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Whitney Pier meeting on shelter village draws more than 200 people

Lisa House, Kathy Coombs and Kim Sheppard-Campbell were among the organizers of a community meeting in Whitney Pier last night. (Holly Conners/CBC - image credit)
Lisa House, Kathy Coombs and Kim Sheppard-Campbell were among the organizers of a community meeting in Whitney Pier last night. (Holly Conners/CBC - image credit)

More than 200 people attended a community meeting in Whitney Pier on Tuesday night to discuss a planned shelter village on Henry Street.

The provincial government plans to place 30 units of temporary housing in a vacant lot.

Reporters were not allowed to attend the meeting.

"We have lots of questions, no answers," Kim Sheppard-Campbell, one of the organizers, said following the meeting.

Sheppard-Campbell said security is the main concern.

"People are living in their homes with children," Sheppard-Campbell said. "We have daycares and schools that walk their children on the heritage trail."

Gil MacMullin, who lives about a block from the shelter village site, said his fears are based on the illicit activity he says his 9-year-old daughter has witnessed while attending a cheer program near the Ally Centre in downtown Sydney.

"It's really hard for children to comprehend what's going on," he said. "So to put that in their backyard, and not even a kilometre away from the school, it's just terrifying."

Former Sydney Steel parking lot in Whitney Pier, N.S., where 30 temporary sleeping units for people who are homeless are to be erected.
Former Sydney Steel parking lot in Whitney Pier, N.S., where 30 temporary sleeping units for people who are homeless are to be erected.

Thirty temporary sleeping units are to be erected in this vacant lot at the end of Henry Street. ( Holly Conners/CBC )

The goal of the meeting was to compile the community's questions before another meeting planned for Feb, 5. That meeting will have the Department of Community Services, New Dawn and the Ally Centre in attendance.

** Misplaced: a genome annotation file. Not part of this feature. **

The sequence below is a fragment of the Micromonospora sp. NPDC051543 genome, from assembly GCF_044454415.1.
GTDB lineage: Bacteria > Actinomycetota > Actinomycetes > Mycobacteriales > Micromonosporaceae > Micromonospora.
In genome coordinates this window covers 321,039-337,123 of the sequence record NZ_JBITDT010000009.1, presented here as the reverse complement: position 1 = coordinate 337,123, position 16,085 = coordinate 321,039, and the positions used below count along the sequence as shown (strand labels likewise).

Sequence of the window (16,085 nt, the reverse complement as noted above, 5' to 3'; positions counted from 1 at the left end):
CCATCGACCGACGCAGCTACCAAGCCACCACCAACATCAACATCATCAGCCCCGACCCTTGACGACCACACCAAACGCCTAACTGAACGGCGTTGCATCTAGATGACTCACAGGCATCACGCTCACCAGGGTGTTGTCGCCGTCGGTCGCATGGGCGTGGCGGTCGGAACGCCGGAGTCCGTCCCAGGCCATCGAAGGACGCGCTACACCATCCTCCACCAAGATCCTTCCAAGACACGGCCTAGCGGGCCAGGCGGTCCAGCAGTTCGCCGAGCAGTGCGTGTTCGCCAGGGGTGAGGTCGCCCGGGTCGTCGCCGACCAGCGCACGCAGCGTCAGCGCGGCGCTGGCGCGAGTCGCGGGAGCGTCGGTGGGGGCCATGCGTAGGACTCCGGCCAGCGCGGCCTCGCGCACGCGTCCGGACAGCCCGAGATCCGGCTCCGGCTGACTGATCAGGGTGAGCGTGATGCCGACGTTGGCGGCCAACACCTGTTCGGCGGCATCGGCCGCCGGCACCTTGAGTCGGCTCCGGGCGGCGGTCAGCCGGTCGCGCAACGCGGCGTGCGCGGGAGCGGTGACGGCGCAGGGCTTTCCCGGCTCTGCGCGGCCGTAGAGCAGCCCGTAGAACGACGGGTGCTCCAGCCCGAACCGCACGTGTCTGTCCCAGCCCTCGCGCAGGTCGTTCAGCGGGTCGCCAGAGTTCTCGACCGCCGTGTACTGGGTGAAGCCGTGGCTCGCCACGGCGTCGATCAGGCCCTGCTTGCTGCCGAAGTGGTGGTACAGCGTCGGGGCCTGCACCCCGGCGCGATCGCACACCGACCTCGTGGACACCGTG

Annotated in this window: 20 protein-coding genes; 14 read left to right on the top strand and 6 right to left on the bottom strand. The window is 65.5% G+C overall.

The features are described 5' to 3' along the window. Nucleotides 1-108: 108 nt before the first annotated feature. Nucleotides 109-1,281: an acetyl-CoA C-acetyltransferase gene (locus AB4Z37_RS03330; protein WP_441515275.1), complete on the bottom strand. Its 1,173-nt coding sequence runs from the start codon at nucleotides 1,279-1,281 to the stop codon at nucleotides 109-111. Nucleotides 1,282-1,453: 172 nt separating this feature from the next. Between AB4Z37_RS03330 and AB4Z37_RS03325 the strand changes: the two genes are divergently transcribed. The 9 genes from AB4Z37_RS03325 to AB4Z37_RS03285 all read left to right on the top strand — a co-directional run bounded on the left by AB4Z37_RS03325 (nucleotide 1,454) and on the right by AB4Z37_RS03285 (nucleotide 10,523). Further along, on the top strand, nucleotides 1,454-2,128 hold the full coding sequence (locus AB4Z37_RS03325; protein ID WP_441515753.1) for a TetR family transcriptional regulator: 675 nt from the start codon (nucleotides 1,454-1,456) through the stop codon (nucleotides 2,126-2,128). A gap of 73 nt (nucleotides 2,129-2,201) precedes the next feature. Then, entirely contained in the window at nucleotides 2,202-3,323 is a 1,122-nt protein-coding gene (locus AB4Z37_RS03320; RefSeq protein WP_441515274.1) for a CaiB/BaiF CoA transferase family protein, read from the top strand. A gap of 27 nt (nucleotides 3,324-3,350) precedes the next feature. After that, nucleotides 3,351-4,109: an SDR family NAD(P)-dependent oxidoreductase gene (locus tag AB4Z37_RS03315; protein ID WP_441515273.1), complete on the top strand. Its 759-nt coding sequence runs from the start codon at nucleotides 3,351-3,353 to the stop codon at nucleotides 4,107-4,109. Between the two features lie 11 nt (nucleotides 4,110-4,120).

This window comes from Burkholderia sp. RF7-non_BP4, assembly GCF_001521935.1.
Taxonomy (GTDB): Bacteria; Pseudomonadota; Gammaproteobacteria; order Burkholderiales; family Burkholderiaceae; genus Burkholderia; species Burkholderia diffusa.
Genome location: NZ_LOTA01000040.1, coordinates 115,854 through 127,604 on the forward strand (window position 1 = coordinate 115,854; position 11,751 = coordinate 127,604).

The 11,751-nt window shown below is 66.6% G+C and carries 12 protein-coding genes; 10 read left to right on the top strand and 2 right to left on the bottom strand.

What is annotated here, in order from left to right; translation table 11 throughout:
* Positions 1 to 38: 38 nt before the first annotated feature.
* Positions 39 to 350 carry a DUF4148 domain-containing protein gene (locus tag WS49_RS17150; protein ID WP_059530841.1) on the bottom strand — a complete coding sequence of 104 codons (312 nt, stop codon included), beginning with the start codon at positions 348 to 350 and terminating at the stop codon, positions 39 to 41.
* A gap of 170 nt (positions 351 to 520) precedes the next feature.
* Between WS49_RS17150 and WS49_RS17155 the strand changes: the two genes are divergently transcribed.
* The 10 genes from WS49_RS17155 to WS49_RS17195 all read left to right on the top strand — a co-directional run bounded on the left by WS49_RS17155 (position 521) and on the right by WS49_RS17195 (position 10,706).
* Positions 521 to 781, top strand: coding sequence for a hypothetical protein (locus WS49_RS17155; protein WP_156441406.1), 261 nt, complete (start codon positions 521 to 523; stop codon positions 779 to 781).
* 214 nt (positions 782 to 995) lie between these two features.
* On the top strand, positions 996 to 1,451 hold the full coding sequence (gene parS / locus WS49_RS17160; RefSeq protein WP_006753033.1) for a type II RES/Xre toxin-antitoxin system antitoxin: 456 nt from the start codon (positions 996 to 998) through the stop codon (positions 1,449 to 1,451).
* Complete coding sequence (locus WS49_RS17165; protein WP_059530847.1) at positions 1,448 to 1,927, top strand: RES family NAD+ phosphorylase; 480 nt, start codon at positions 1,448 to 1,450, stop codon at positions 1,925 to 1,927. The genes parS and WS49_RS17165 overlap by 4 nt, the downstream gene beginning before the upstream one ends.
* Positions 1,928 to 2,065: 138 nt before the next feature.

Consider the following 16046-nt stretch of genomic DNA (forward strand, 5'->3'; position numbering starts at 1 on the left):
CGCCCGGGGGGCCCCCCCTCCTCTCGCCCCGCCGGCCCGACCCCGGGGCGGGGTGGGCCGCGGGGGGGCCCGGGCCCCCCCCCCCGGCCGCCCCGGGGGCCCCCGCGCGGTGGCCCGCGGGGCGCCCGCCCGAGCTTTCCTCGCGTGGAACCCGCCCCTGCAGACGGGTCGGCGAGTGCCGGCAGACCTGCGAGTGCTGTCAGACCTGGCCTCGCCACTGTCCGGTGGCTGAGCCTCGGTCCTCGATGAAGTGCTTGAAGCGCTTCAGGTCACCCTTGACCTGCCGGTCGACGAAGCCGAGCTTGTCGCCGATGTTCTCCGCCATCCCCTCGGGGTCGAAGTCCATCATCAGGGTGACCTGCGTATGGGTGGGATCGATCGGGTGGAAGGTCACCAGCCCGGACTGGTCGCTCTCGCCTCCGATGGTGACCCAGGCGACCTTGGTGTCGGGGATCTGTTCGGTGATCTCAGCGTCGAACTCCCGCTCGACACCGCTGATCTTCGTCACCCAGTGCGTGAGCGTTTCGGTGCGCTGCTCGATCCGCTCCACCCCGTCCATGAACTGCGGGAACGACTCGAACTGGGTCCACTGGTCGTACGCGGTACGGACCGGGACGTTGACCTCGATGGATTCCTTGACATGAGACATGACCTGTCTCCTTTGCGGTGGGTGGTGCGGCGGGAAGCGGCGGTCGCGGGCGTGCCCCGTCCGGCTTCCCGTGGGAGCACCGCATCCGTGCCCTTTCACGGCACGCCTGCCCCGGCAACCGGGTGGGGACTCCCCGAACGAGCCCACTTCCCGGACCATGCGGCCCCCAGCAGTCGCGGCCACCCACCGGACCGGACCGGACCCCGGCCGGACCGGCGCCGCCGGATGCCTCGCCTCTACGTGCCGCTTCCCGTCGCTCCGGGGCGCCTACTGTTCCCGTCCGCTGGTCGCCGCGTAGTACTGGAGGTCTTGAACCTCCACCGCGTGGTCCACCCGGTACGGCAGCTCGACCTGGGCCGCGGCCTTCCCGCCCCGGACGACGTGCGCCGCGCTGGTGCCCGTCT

"We want our questions answered," said Sheppard-Campbell. "But we don't want to get there and have everybody asking the same questions."

But it's more than answers the community will be looking for.

"We want them to come up with a better solution," she said. "We do not want it down at the bottom of Henry Street."

Erika Shea, the president and CEO of New Dawn, hopes the discussion will help make the chosen site acceptable to all.

She hopes the community can work together "to make this particular Pallet shelter village one of the safest and most successful in the country."

The Ally Centre, headed by executive director Christine Porter, and New Dawn, headed by CEO Erika Shea, will manage the Sydney shelter village for the Province.
The Ally Centre, headed by executive director Christine Porter, and New Dawn, headed by CEO Erika Shea, will manage the Sydney shelter village for the Province.

The Ally Centre, headed by executive director Christine Porter, and New Dawn, headed by CEO Erika Shea, will manage the shelter village for the province. (Matthew Moore/CBC)

It is estimated there are 325 people in the Cape Breton Regional Municipality who are homeless.

"I understand that so much about this is scary and uncomfortable because, as a community, we've not seen this level of homelessness and mental health and addictions crises before," said Shea.

Ally Centre executive director Christine Porter has said the 30 shelters coming to the area are only a "drop in the bucket" in dealing with the area's homelessness problem.

The Department of Community services has said it intends to proceed with the chosen location.